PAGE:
Times like these make you realize and appreciate that real life miracle workers and heroes do not fit in a Hallmark sentiment. Their work cannot be celebrated with a canned speech, nor can their resolve to seek perfection be recognized with an assembly line created greeting card. However, honoring Jordan and respecting his life’s journey is simply stated the only way to celebrate this doctor’s hard work - each and every day. 

Thursday, April 18, 2013

Happiness is in Eye of the Beholder

 We all have our own currency of happiness. What makes me happy, may not make you happy, and it may very well not make someone else happy – unless they keep an open mind.   

We count our pennies, dimes and quarters of happiness until we have whole dollars – big chunks of unadulterated pure bliss. Some of my friends appreciate material goods, collect them and gather enough to reach a euphoric state of elation after a successful shopping trip. Others revel in success, good old fashion elbow grease until the mission has been accomplished. They proudly display their fancy corporate title, name drop when telling stories of their latest travels and three course business dinner meetings. But those are not my measures of happiness.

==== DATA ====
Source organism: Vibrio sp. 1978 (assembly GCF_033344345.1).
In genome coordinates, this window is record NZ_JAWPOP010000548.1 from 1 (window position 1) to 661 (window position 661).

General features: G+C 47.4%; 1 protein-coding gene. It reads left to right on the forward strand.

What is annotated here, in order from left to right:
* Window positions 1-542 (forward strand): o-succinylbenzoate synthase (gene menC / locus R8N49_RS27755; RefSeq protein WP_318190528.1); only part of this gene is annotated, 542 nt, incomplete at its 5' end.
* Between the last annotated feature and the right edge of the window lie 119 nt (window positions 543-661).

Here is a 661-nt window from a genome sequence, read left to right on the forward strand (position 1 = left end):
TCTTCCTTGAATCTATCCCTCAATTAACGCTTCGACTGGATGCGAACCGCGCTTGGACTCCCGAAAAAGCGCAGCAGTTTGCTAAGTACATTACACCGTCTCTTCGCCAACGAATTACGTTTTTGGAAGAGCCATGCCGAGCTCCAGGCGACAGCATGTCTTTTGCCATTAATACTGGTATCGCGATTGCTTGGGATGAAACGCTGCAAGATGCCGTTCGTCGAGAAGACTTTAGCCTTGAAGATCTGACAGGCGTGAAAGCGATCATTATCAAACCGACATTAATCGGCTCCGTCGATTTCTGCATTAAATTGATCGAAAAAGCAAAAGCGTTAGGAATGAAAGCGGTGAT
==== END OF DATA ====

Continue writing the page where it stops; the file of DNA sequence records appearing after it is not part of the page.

So what is my happiness currency? Well, a recent trip to Starbucks made me think about it a little deeper. I was waiting in line when I overheard two friends talking. They were discussing a mutual friend who had just had her second child. The child was apparently born with several medical issues and would require special attention for the rest of her life. They expressed sympathy for the new mother and even went as far as to say: “I feel so bad. She wanted a baby so badly and then THIS happens to her.” I had to exhibit great restraint in order not to jump into the conversation. But I felt that eavesdropping was a grave offense all in its own, so there was no need to draw any unnecessary attention to myself. But I left there wondering if that is how people truly feel about families with “special” children.